SI Vault
Edited by Steve Wulf
May 25, 1987
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May 25, 1987


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Sometime in June, two priests will set off from South Bend in a recreational vehicle to see the country. The Reverend Theodore M. Hesburgh, president of Notre Dame, and the Reverend Edmund P. Joyce, Notre Dame's executive vice-president, are retiring from their posts this week, and they can embark on their travels secure in the knowledge that they leave behind one of America's great universities. Thanks to them, Notre Dame excels in fields other—and far more important—than football.

Shortly after Hesburgh, 70, took over as president 35 years ago, he was asked to pose centering a football. "I am not the football coach," said Hesburgh indignantly. The message was clear, and as Notre Dame's endowment grew from $9 million in 1952 to $350 million last year, 40 buildings went up on campus, only one of which was for athletics. Hesburgh also became renowned as a staunch advocate for civil rights and nuclear disarmament. He visited more than 100 nations, yet he always belonged to Notre Dame. "Look at the Dome and see Hesburgh's face," says law professor Fernand Dutile. "Look at Hesburgh and see the Dome."

Joyce, who was Hesburgh's right-hand man from the start, oversaw the athletic department, in addition to many other duties. Although he made a curious choice or two for football coach, Joyce saw to it that the program was simon-pure and that athletes did not neglect their studies. Notre Dame regularly graduates 98% of its athletes, and it remains a major power in football and basketball.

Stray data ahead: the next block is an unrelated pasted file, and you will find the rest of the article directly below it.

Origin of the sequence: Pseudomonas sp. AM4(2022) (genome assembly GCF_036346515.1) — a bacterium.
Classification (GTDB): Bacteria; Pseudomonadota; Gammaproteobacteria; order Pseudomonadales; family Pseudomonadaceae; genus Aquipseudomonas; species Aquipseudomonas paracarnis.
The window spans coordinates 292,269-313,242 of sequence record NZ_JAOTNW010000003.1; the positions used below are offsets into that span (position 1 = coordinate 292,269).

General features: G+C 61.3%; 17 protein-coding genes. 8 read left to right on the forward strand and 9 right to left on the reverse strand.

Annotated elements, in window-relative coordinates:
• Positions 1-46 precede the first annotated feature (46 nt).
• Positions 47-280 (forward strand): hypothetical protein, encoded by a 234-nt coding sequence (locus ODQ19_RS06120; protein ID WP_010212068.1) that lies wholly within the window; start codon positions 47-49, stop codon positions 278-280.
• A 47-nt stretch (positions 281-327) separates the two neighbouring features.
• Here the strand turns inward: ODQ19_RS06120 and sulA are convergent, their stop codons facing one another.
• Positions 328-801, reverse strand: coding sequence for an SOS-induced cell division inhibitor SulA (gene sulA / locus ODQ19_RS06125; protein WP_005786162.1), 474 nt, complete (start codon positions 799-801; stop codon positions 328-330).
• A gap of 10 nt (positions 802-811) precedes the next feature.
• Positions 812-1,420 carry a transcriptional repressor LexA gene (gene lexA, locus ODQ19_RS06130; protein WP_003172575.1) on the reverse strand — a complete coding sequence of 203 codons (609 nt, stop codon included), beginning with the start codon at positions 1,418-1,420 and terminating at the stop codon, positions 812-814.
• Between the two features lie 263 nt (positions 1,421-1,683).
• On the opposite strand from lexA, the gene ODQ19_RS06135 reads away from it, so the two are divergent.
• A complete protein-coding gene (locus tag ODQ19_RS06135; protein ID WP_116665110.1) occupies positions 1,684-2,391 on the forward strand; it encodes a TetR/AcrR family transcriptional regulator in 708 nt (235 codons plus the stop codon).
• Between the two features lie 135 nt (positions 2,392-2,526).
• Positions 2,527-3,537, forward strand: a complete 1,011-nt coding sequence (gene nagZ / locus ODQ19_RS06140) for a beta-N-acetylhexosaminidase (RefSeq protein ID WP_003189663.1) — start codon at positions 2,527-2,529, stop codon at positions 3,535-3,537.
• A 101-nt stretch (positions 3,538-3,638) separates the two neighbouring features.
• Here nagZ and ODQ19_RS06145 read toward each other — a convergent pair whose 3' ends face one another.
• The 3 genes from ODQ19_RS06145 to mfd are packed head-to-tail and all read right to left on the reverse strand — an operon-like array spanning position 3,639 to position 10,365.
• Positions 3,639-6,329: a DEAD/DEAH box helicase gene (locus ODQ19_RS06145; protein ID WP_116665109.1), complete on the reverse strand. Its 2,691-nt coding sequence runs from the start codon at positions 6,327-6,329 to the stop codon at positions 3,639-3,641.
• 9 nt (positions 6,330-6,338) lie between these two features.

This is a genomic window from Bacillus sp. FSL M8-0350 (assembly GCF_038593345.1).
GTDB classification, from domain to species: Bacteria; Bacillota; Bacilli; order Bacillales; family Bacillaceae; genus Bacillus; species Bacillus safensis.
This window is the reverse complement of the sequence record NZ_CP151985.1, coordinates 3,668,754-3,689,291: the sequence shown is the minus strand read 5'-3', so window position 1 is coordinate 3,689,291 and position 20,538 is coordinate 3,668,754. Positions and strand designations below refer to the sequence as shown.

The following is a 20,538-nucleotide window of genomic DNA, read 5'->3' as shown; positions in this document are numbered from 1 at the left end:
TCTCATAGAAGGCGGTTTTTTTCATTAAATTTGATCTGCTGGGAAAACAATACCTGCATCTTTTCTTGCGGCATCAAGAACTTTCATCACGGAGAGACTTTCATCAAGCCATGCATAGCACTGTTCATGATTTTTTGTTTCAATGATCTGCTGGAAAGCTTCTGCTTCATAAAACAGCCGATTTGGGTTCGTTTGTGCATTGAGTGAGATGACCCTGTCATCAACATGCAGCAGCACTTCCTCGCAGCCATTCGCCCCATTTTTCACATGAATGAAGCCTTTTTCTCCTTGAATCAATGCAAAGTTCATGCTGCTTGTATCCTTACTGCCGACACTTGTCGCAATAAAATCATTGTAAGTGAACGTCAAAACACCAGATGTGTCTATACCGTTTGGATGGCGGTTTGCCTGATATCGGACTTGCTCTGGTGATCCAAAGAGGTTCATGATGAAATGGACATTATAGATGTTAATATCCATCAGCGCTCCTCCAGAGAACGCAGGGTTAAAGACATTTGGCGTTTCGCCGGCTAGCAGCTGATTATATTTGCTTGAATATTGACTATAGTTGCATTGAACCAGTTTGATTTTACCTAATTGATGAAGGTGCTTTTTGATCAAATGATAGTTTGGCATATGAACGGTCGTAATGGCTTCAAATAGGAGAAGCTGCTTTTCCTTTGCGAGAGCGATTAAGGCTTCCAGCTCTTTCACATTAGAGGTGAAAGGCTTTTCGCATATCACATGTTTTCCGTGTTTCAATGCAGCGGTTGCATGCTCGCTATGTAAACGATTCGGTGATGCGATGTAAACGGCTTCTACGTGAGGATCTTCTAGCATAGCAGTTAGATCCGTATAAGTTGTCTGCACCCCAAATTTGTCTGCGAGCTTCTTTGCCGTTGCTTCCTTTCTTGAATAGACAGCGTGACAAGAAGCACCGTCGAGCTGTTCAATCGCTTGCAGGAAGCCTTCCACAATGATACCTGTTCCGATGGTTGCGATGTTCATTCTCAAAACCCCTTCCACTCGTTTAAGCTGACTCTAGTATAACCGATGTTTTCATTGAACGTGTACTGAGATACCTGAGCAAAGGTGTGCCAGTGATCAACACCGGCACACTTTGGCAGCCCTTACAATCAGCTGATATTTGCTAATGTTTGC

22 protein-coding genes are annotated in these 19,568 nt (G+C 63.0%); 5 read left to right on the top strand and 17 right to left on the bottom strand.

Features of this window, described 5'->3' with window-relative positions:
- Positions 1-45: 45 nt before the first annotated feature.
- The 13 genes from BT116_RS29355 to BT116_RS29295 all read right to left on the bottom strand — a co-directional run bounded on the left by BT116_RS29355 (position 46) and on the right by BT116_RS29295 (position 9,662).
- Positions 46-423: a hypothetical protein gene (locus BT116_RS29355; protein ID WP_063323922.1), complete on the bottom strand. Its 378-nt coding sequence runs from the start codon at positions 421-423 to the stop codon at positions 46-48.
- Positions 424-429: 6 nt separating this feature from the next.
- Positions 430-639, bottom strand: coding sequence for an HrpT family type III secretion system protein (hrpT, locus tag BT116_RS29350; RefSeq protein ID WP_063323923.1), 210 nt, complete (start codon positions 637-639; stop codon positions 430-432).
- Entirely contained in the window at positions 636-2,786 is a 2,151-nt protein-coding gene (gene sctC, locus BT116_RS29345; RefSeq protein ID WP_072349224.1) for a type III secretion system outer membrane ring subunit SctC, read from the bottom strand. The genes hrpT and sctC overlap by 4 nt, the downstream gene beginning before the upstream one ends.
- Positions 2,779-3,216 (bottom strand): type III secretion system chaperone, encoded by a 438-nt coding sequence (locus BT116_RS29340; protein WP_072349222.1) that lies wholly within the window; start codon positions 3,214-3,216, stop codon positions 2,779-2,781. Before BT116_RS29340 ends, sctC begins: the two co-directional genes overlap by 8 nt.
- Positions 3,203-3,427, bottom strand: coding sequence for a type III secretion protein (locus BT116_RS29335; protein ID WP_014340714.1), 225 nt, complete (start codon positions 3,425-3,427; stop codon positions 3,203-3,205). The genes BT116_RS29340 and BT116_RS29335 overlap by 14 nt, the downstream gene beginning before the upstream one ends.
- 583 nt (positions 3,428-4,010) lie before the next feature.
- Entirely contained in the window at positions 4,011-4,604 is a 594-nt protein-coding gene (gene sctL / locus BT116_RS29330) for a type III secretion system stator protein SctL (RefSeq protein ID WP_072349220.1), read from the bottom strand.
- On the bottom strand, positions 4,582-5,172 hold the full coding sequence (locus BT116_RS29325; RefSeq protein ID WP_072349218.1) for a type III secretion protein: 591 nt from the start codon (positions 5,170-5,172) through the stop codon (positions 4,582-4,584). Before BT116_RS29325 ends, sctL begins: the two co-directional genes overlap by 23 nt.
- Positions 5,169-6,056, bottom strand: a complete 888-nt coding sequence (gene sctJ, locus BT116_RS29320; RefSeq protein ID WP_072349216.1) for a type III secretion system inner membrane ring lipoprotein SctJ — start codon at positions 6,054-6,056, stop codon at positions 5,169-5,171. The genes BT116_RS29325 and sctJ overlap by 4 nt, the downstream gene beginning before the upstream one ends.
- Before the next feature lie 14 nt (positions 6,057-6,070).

Hesburgh once said. "Athletes are first and foremost students. There should be only one inducement for them to come to college: the opportunity to get a fine education. Our many successful former student-athletes are the evidence that sports and a good education are completely compatible."

What better evidence can Hesburgh have than the fact that his successor, the Reverend Edward A. (Monk) Malloy, played on the Notre Dame basketball team from 1960 to 1963?


The Marathon ( Fla.) High football team was 6-2 last year, and eyeing the upcoming season, coach Bill Sympson says, "We're as big as we've ever been and as fast as we've ever been." But during spring practice, the Dolphins are afraid to get down in the trenches with some 9-inch, 5-ounce Speotyto cunicularia floridana or, as they're better known, Florida burrowing owls. It seems that in March, the owls dug themselves a home on the 12-yard line of the football field. When Sympson discovered the owls, he wisely contacted wildlife authorities, who told him that the birds were a species of special concern. The players and owls now keep a watchful eye on one another. "They just kind of sit on top of their hole and look around," says junior linebacker Sky ("My mom had a sense of humor, I guess") Rockett.

Julie Hovis, a biologist for the Florida Game and Freshwater Fish Commission, says school officials must apply for a permit from the commission to fill in the burrow. "The problem with just filling in the hole is that the birds chose that particular site for some reason, and they're likely to come right back and dig in—maybe at the 50-yard line," says Hovis.

She suggests that the school find another site on the property where the owls could be tolerated: "They should dig a hole that simulates an owl's nest and place a burrowing owl perch at the entrance to the burrow, then try to lure the birds to the new site." That might seem complicated, but anything less would be unsportsmanlike conduct.

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